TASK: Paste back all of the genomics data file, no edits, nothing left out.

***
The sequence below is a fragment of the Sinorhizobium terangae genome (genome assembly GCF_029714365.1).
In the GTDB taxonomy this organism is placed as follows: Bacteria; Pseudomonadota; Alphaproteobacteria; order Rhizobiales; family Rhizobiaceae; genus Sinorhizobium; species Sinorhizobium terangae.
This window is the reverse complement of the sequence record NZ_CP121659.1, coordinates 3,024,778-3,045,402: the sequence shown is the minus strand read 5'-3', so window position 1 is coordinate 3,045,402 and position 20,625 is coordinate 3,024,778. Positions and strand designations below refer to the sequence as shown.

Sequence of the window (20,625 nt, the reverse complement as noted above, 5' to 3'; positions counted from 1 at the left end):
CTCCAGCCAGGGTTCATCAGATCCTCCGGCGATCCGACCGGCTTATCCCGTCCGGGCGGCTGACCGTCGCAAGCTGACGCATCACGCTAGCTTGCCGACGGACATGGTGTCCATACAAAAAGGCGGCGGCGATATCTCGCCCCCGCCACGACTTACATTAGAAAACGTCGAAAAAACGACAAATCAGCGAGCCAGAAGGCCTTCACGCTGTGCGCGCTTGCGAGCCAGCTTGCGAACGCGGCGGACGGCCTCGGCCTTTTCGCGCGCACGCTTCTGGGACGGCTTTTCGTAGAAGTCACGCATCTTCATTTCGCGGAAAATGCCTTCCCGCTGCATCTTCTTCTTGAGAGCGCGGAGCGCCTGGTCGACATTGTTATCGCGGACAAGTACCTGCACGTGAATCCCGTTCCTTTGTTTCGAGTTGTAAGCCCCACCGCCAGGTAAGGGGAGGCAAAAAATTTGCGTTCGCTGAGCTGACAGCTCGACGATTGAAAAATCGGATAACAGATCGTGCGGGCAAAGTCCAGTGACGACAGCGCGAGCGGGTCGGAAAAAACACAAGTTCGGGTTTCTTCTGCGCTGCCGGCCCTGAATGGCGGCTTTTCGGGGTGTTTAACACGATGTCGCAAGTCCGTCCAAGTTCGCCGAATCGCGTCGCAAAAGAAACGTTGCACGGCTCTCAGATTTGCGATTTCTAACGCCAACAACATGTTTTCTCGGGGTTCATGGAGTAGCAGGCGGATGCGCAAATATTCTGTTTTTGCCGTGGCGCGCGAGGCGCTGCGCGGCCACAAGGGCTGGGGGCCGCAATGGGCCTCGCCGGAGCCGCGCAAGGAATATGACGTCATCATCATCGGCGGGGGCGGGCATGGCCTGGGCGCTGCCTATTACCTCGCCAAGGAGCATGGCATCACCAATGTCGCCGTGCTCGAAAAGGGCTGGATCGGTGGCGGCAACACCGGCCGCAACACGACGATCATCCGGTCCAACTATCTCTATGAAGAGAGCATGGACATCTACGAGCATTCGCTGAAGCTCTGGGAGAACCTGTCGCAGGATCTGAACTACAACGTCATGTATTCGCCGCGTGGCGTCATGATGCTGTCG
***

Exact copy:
The sequence below is a fragment of the Sinorhizobium terangae genome (genome assembly GCF_029714365.1).
In the GTDB taxonomy this organism is placed as follows: Bacteria; Pseudomonadota; Alphaproteobacteria; order Rhizobiales; family Rhizobiaceae; genus Sinorhizobium; species Sinorhizobium terangae.
This window is the reverse complement of the sequence record NZ_CP121659.1, coordinates 3,024,778-3,045,402: the sequence shown is the minus strand read 5'-3', so window position 1 is coordinate 3,045,402 and position 20,625 is coordinate 3,024,778. Positions and strand designations below refer to the sequence as shown.

Sequence of the window (20,625 nt, the reverse complement as noted above, 5' to 3'; positions counted from 1 at the left end):
CTCCAGCCAGGGTTCATCAGATCCTCCGGCGATCCGACCGGCTTATCCCGTCCGGGCGGCTGACCGTCGCAAGCTGACGCATCACGCTAGCTTGCCGACGGACATGGTGTCCATACAAAAAGGCGGCGGCGATATCTCGCCCCCGCCACGACTTACATTAGAAAACGTCGAAAAAACGACAAATCAGCGAGCCAGAAGGCCTTCACGCTGTGCGCGCTTGCGAGCCAGCTTGCGAACGCGGCGGACGGCCTCGGCCTTTTCGCGCGCACGCTTCTGGGACGGCTTTTCGTAGAAGTCACGCATCTTCATTTCGCGGAAAATGCCTTCCCGCTGCATCTTCTTCTTGAGAGCGCGGAGCGCCTGGTCGACATTGTTATCGCGGACAAGTACCTGCACGTGAATCCCGTTCCTTTGTTTCGAGTTGTAAGCCCCACCGCCAGGTAAGGGGAGGCAAAAAATTTGCGTTCGCTGAGCTGACAGCTCGACGATTGAAAAATCGGATAACAGATCGTGCGGGCAAAGTCCAGTGACGACAGCGCGAGCGGGTCGGAAAAAACACAAGTTCGGGTTTCTTCTGCGCTGCCGGCCCTGAATGGCGGCTTTTCGGGGTGTTTAACACGATGTCGCAAGTCCGTCCAAGTTCGCCGAATCGCGTCGCAAAAGAAACGTTGCACGGCTCTCAGATTTGCGATTTCTAACGCCAACAACATGTTTTCTCGGGGTTCATGGAGTAGCAGGCGGATGCGCAAATATTCTGTTTTTGCCGTGGCGCGCGAGGCGCTGCGCGGCCACAAGGGCTGGGGGCCGCAATGGGCCTCGCCGGAGCCGCGCAAGGAATATGACGTCATCATCATCGGCGGGGGCGGGCATGGCCTGGGCGCTGCCTATTACCTCGCCAAGGAGCATGGCATCACCAATGTCGCCGTGCTCGAAAAGGGCTGGATCGGTGGCGGCAACACCGGCCGCAACACGACGATCATCCGGTCCAACTATCTCTATGAAGAGAGCATGGACATCTACGAGCATTCGCTGAAGCTCTGGGAGAACCTGTCGCAGGATCTGAACTACAACGTCATGTATTCGCCGCGTGGCGTCATGATGCTGTCG